A Look at the Causes, Symptoms and Treatments of Peyronie’s disease
What is Peyronie’s disease?
The male sexual organ comes in any number of forms, shapes, sizes and appearances. There is an infinite number of potential variations in size, shape and colour, but most fall well within the boundaries for classification as normal.
It penile curvature when erect is incredibly common. However, a more drastic deviation can result in difficulties when attempting to copulate, and even pain, in the people who present with this affliction.
Peyronie’s disease is most often noticed by the appearance of a lump of scar tissue on the penis. It is made of plaque (hard, sinewy biological material). Peyronie’s is more likely to occur in men older than thirty-five.
Symptoms are not always present with this condition.
Other potential symptoms of Peyronie’s include erectile dysfunction, a reduction to penis size, and painful erections.
Whether or not a patient will experience symptoms is mostly down to luck and depends on features of the plaque, such as its position and size. In addition to the physical consequences, the mental, emotional and psychological impact of the faulty sexual functioning Peyronie’s engenders cannot be overestimated. Quality of life should be the primary concern of any doctor trying to treat a patient with an excessively curved penis.
What are the causes of Peyronie’s disease?
Not every single case of Peyronie’s has an obvious explanation. Still, trauma to the penis is often the cause. This type of injury happens during over-vigorous sex, or “slipping out” and bending the penis against the pubic bone of your partner. It is possible, but far less common, to receive the type of injury that leads to the development of penile curvature through sports. Alternative Libido Pills for Women. Physical trauma may result in the formation of scar tissue which eventually leads to Peyronie’s disease.
There are two distinct stages of Peyronie’s. The initial phase of the disease begins immediately after the initial trauma and lasts 6 to 18 months. A plaque forms and begins the process of inducing a curvature in the penis.
The second phase commences after the plaque has stopped growing. Once the plaque has settled in size, any curve will not continue to increase in severity and physical distress is lessened.
Peyronie’s disease diagnosis
Your physician might be able to give a diagnosis based on a physical examination alone. The lumps that typify Peyronie’s can ordinarily be felt whether the penis is rigid or not. Your doctor might also use a type of ultrasound to build up a precise picture of what is happening in your penis.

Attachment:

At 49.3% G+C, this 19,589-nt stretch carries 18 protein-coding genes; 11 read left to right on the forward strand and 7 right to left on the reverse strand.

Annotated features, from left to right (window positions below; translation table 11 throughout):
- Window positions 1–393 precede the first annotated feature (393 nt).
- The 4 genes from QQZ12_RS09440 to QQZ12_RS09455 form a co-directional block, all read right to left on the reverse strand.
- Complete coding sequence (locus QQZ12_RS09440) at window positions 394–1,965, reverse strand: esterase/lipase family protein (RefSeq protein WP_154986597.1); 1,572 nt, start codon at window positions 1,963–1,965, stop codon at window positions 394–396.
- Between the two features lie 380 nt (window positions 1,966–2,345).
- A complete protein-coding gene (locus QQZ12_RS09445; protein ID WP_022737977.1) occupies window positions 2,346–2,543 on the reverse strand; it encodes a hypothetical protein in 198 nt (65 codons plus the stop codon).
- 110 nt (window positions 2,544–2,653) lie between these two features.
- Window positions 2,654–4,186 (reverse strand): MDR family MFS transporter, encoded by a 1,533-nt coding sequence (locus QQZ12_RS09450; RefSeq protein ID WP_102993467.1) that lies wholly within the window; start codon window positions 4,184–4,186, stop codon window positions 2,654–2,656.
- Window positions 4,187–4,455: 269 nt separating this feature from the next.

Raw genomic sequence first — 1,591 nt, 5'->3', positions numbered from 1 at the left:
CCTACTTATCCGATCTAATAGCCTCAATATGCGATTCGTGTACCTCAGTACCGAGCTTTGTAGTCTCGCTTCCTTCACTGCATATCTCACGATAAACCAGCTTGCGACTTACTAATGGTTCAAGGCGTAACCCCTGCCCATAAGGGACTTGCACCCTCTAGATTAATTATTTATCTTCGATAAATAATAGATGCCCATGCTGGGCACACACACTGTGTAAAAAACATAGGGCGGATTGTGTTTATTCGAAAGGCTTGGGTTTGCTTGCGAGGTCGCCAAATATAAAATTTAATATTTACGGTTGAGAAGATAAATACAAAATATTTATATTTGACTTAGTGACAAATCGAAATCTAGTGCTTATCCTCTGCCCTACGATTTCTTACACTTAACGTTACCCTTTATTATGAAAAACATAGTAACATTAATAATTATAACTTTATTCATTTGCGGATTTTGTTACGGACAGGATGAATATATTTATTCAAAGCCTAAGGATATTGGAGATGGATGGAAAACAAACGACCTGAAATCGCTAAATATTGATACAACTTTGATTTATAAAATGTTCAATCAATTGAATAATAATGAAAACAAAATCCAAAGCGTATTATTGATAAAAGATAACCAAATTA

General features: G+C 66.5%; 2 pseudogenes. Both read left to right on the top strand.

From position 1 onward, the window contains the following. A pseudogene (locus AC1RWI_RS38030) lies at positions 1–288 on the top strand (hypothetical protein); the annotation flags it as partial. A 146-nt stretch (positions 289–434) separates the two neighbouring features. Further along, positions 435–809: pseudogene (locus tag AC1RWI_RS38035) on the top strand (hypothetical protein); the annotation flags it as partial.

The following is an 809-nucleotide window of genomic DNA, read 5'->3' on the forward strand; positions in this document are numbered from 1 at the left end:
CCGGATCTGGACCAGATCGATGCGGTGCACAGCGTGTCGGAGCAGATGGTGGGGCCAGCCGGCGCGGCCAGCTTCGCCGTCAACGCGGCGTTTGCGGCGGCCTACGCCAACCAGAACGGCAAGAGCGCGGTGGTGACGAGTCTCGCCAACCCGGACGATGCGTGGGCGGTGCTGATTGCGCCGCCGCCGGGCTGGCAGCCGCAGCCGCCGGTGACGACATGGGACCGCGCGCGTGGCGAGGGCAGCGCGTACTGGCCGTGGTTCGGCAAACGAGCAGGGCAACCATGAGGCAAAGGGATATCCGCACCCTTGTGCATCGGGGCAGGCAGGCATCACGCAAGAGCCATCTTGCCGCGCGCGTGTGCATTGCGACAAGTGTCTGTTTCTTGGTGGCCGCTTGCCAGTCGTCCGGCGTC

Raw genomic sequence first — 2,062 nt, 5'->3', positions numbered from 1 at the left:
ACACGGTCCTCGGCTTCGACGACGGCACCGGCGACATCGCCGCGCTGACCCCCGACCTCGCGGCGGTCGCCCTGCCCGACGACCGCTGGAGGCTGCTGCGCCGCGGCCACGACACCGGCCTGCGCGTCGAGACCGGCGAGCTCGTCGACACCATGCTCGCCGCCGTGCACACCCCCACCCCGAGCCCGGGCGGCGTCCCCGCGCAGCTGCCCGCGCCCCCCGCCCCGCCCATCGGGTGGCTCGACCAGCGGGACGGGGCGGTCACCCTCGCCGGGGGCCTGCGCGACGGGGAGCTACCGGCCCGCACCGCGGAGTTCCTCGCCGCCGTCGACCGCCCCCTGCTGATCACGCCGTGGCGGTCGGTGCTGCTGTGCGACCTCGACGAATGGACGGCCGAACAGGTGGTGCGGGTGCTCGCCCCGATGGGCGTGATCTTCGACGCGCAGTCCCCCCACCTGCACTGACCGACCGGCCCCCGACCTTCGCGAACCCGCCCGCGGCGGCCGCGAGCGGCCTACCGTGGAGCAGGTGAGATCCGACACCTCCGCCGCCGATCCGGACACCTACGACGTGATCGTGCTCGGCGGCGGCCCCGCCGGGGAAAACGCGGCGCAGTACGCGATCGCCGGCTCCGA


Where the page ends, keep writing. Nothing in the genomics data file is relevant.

The best Peyronie’s disease cure and treatment
If the condition makes sex painful or difficult, treatment is required. Unless you are in the fortunate 10% of sufferers whose symptoms clears up of its own accord, you will probably require some kind of medical intervention.
Surgery can be painful and has a host of risks and side effects, so a more conservative medical approach is recommended for at least the first 12 months after diagnosis.
Despite a dearth of clinical data, there have been some studies that suggest the following drugs as good candidates for treatment.
- Vitamin E
- Potassium amino-benzoate
- Penile injections
Injecting a drug directly into the plaque is an efficient and fast-acting method of introducing these chemicals into the body, exactly where they are required. A few compounds may be effectual in controlling this condition, including:
Surgery as a Peyronie’s disease cure
If it is decided that surgical intervention is the most likely course of action to yield positive results cure you of your condition, your surgeon will discuss the various options available with you.
Several different surgical methods of correcting Peyronie’s exist, but they all have the same functional aim, and that is to reduce the curvature of the penis. One method to achieve this is called Plication, and involves placing stitches in the non-curved side of the penis to use tension to straighten everything out. Another option is through a graft, in which an incision is made into the short side penis and additional tissues, normally procured from a healthy part of the patient themselves, are added to balance the curved and non-curved sides out. The third option is a prosthesis, where a rod or implant is placed inside the penis to keep it straight during erections.